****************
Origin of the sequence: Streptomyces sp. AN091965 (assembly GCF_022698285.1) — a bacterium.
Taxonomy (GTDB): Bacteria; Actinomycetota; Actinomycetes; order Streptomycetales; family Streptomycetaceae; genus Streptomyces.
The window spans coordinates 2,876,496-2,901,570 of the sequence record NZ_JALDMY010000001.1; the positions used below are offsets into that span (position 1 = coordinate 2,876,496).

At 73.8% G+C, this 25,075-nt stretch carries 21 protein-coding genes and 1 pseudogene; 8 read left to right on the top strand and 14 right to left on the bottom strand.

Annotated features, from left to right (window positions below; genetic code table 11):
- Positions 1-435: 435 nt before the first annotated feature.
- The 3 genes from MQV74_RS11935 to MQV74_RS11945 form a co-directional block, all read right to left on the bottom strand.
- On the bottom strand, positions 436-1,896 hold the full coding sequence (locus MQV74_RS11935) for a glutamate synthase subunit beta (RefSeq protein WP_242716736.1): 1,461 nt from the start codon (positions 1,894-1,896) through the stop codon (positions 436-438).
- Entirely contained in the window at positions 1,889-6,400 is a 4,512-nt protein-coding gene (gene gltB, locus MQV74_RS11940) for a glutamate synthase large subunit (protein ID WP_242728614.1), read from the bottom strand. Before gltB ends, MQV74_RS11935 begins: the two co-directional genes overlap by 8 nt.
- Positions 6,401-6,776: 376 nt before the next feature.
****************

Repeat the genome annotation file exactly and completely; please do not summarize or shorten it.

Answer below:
Origin of the sequence: Streptomyces sp. AN091965 (assembly GCF_022698285.1) — a bacterium.
Taxonomy (GTDB): Bacteria; Actinomycetota; Actinomycetes; order Streptomycetales; family Streptomycetaceae; genus Streptomyces.
The window spans coordinates 2,876,496-2,901,570 of the sequence record NZ_JALDMY010000001.1; the positions used below are offsets into that span (position 1 = coordinate 2,876,496).

At 73.8% G+C, this 25,075-nt stretch carries 21 protein-coding genes and 1 pseudogene; 8 read left to right on the top strand and 14 right to left on the bottom strand.

Annotated features, from left to right (window positions below; genetic code table 11):
- Positions 1-435: 435 nt before the first annotated feature.
- The 3 genes from MQV74_RS11935 to MQV74_RS11945 form a co-directional block, all read right to left on the bottom strand.
- On the bottom strand, positions 436-1,896 hold the full coding sequence (locus MQV74_RS11935) for a glutamate synthase subunit beta (RefSeq protein WP_242716736.1): 1,461 nt from the start codon (positions 1,894-1,896) through the stop codon (positions 436-438).
- Entirely contained in the window at positions 1,889-6,400 is a 4,512-nt protein-coding gene (gene gltB, locus MQV74_RS11940) for a glutamate synthase large subunit (protein ID WP_242728614.1), read from the bottom strand. Before gltB ends, MQV74_RS11935 begins: the two co-directional genes overlap by 8 nt.
- Positions 6,401-6,776: 376 nt before the next feature.